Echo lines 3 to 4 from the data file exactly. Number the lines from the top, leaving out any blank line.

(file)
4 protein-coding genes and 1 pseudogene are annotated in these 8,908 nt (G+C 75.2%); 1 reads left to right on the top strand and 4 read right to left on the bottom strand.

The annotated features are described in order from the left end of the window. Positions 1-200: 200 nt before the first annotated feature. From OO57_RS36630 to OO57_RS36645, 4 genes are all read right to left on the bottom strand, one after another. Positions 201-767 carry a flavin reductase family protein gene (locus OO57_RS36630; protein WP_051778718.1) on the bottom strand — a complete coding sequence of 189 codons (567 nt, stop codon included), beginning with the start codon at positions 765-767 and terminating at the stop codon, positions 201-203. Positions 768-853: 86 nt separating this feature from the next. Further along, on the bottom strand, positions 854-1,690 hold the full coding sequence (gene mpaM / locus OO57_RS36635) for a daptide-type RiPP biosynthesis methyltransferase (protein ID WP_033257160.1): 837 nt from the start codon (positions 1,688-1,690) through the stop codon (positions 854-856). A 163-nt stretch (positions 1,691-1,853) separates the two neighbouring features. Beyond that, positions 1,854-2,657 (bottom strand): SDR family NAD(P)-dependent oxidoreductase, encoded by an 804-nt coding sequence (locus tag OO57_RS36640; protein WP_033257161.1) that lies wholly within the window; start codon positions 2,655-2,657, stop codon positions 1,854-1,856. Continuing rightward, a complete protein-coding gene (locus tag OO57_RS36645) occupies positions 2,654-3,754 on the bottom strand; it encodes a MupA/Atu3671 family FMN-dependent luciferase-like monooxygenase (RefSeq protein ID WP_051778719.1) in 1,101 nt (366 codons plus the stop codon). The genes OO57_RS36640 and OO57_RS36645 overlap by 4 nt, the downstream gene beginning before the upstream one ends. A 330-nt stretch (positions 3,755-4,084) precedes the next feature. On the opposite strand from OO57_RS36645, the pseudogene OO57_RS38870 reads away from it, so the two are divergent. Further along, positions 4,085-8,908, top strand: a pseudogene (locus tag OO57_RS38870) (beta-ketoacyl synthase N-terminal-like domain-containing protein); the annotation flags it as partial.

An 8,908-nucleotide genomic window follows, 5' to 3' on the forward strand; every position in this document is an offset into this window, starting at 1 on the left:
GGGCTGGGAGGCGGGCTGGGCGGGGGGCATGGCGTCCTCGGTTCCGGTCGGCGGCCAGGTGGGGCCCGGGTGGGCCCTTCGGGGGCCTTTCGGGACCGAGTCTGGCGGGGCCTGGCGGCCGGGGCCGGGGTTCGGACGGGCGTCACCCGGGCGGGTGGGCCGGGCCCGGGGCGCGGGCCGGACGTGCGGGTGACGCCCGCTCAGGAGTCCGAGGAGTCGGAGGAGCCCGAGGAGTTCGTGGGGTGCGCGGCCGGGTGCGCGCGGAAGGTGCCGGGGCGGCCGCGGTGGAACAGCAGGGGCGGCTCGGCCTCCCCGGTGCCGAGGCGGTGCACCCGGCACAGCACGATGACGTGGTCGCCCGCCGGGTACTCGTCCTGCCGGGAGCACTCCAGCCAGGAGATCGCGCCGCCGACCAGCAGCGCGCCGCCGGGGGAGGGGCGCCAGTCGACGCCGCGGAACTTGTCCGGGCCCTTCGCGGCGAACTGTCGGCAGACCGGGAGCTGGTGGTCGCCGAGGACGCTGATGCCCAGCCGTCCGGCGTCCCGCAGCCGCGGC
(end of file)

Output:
An 8,908-nucleotide genomic window follows, 5' to 3' on the forward strand; every position in this document is an offset into this window, starting at 1 on the left:
GGGCTGGGAGGCGGGCTGGGCGGGGGGCATGGCGTCCTCGGTTCCGGTCGGCGGCCAGGTGGGGCCCGGGTGGGCCCTTCGGGGGCCTTTCGGGACCGAGTCTGGCGGGGCCTGGCGGCCGGGGCCGGGGTTCGGACGGGCGTCACCCGGGCGGGTGGGCCGGGCCCGGGGCGCGGGCCGGACGTGCGGGTGACGCCCGCTCAGGAGTCCGAGGAGTCGGAGGAGCCCGAGGAGTTCGTGGGGTGCGCGGCCGGGTGCGCGCGGAAGGTGCCGGGGCGGCCGCGGTGGAACAGCAGGGGCGGCTCGGCCTCCCCGGTGCCGAGGCGGTGCACCCGGCACAGCACGATGACGTGGTCGCCCGCCGGGTACTCGTCCTGCCGGGAGCACTCCAGCCAGGAGATCGCGCCGCCGACCAGCAGCGCGCCGCCGGGGGAGGGGCGCCAGTCGACGCCGCGGAACTTGTCCGGGCCCTTCGCGGCGAACTGTCGGCAGACCGGGAGCTGGTGGTCGCCGAGGACGCTGATGCCCAGCCGTCCGGCGTCCCGCAGCCGCGGC